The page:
FAYETTEVILLE, ARK.: There’s really nothing obsolete about stereo photography, but it has an unshakable air of quaintness nonetheless. Any time you see the word stereoscope , it’s a safe bet that parlor and Victorian will soon follow. Yet nothing that’s come along since the days of antimacassars and Thomas Carlyle is any better for viewing a three-dimensional image. Stereo photography has been relegated to antiques shops anyway, probably because the most interesting thing about it is the simple fact that it can be done. Recently, though, University of Arkansas researchers have combined this mid-nineteenth-century technology with late-twentieth-century computer modeling to record and preserve artifacts from eras long past.
The basic idea behind stereo photography is simple. An average person’s eyes measure two and a half inches from pupil to pupil. If you photograph something through a pair of lenses that far apart and look at the resulting images simultaneously, each through a single eye, your brain will combine the two into a single three-dimensional image, just as in normal vision. The effect can be strikingly realistic.
Binocular projections actually began before photography. In the 1830s Sir Charles Wheatstone, who in the course of a long and varied career invented the concertina, an early telegraph, and many electrical devices, experimented with a low-tech process that used two drawings made from slightly different perspectives. (The same technique is used in today’s 3-D comic books.) Results were unimpressive because the drawings had to be done very precisely. In the 1840s photography offered a solution to this problem. While the daguerreotypes of the day were too shiny to be useful, the calotype, which made prints on treated paper, worked quite well.
Stereoscopy was a hit at the 1851 Crystal Palace exhibition in London (even Queen Victoria bought a viewer) and soon became a craze throughout Europe and America. Fads lasted longer in those days, so interest did not start to wane for about twenty years. It has been revived periodically ever since, including once around the turn of the century and most recently in the 1950s as the View-Master.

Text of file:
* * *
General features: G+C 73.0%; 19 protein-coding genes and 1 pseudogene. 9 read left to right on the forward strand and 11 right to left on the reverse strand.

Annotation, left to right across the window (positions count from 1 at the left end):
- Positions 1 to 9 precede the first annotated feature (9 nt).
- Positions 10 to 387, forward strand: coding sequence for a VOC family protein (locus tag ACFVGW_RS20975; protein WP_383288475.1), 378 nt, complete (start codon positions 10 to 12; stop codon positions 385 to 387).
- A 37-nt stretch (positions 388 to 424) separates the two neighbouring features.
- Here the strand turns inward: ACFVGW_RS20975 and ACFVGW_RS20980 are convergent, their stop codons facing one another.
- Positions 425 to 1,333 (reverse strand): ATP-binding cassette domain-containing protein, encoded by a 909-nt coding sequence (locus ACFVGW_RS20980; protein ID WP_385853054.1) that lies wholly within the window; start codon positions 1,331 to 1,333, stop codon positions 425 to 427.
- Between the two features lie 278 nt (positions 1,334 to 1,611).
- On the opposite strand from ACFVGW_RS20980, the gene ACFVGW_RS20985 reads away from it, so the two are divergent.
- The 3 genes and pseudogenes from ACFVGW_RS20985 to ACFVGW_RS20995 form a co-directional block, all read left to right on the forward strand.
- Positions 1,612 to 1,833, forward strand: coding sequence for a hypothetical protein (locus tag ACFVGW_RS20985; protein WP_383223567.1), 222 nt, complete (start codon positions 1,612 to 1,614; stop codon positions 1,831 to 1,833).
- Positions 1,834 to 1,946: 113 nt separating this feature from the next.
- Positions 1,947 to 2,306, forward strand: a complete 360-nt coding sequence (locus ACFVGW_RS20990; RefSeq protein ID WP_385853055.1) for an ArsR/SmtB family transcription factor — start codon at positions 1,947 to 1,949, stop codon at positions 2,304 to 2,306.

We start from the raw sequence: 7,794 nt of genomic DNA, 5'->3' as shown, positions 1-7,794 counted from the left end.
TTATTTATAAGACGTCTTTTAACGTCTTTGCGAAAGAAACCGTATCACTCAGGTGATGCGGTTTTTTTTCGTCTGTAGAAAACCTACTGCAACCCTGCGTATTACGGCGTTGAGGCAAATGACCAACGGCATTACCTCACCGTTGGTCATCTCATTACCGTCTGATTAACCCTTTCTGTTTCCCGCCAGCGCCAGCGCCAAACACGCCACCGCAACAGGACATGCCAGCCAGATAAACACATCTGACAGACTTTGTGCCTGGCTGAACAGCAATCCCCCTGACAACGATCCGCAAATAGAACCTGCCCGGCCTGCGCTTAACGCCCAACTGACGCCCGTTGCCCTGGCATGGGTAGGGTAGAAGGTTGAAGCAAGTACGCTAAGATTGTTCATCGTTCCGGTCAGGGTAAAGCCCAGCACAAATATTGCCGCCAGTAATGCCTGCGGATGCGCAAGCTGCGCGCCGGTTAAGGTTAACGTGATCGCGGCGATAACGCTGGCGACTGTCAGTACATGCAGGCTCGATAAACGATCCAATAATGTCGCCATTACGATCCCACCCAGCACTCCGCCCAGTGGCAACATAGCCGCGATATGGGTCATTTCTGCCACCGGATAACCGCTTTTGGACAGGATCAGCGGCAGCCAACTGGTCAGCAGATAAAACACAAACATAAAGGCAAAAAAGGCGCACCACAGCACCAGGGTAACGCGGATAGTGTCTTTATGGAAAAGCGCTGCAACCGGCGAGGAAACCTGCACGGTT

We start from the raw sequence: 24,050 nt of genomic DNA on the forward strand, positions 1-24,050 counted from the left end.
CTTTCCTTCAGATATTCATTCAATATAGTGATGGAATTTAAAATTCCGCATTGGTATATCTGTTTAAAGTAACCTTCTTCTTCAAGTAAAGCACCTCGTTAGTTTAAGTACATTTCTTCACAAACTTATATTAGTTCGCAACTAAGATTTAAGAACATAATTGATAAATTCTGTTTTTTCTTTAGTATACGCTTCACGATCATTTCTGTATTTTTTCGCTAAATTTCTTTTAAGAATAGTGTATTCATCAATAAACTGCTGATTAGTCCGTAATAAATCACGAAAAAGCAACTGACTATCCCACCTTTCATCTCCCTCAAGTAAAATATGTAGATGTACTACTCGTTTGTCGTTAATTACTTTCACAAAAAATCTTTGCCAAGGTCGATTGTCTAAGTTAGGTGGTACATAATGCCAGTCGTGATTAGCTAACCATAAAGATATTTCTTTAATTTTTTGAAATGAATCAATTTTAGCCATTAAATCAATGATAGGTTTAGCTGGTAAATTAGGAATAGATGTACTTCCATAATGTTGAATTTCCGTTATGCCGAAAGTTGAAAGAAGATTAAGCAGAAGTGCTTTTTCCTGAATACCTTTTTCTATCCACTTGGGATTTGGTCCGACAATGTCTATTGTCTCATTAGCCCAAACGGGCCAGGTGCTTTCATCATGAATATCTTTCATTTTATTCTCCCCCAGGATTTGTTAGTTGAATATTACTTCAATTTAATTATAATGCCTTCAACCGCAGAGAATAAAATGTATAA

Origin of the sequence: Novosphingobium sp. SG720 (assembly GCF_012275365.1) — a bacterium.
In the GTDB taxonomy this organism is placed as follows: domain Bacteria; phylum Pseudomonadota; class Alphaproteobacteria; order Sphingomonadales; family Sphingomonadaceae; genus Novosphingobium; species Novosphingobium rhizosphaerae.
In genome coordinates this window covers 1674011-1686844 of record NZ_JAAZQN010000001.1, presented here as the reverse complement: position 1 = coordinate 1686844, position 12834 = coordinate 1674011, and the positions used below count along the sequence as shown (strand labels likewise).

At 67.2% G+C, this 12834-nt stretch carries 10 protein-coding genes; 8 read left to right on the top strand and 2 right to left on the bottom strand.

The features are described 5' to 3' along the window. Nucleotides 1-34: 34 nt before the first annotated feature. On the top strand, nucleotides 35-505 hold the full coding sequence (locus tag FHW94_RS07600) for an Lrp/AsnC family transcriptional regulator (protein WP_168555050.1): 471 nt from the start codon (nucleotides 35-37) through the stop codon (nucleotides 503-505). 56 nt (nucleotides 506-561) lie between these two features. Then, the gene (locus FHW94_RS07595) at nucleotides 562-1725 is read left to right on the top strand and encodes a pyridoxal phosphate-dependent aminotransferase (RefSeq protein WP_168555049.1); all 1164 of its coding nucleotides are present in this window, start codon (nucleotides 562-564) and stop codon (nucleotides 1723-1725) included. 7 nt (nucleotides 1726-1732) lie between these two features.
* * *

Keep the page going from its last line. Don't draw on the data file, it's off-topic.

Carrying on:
The physician and writer Oliver Wendell Holmes, Sr., foresaw the establishment of large libraries filled with stereo slides. He designed a convenient hand-held viewer and predicted in 1859 that “before another generation has passed,” stereoscopy would bring “a new epoch in the history of human progress.” It didn’t, partly because the limitations of the form restricted its utility. Now computers may begin to make Holmes’s prediction come true.
Three-dimensional computer imaging is not a particularly new technology either, but it has always required pricey, specialized equipment, such as lasers and high-resolution scanners, as well as extensive training. These restrictions put it beyond the reach of many potential users. Now, using inexpensive apparatus and readily available software, researchers can make fairly accurate three-dimensional images of artifacts and store them in digital form. That way the artifacts can be returned to their original location (as federal law now requires with Indian artifacts, for example) and scholars can still have access to the information. Stereo photogrammetry, as the process is known, cannot always provide measurements precise enough for archeologists to use at a cost lower than standard techniques—not until the price of such necessary equipment as high-resolution scanners drops. Even without such equipment, the method can be useful for making a fast, approximate three-dimensional record, which can be processed later.
To use this method, an artifact—a piece of pottery, say, or a bone fragment—is photographed stereoscopically in front of a translucent frame shaped like a miniature bandshell. The frame is scored with lines to provide a reference for distance calculations. The Arkansas researchers found that an ordinary camera and some simple lighting equipment will take good enough photos. The pair of stereo pictures is scanned and manipulated digitally, and the resulting threedimensional image can be examined and analyzed just like the physical artifact. For objects around an inch in diameter, the calculated depths are usually within 7 to 10 percent of measured depths, which is close enough for many purposes. Larger objects require better cameras and lenses, but the procedure can still be faster and less expensive than traditional three-dimensional imaging.
Like plates in an art book, digital imaging, however detailed, will never be a substitute for the real thing. But it can make artifacts accessible to a wide audience without the need to handle them physically. In so doing, it will restore stereo photography to its status as a museum piece—but this time as part of the preservation process, instead of as an exhibit in a display case.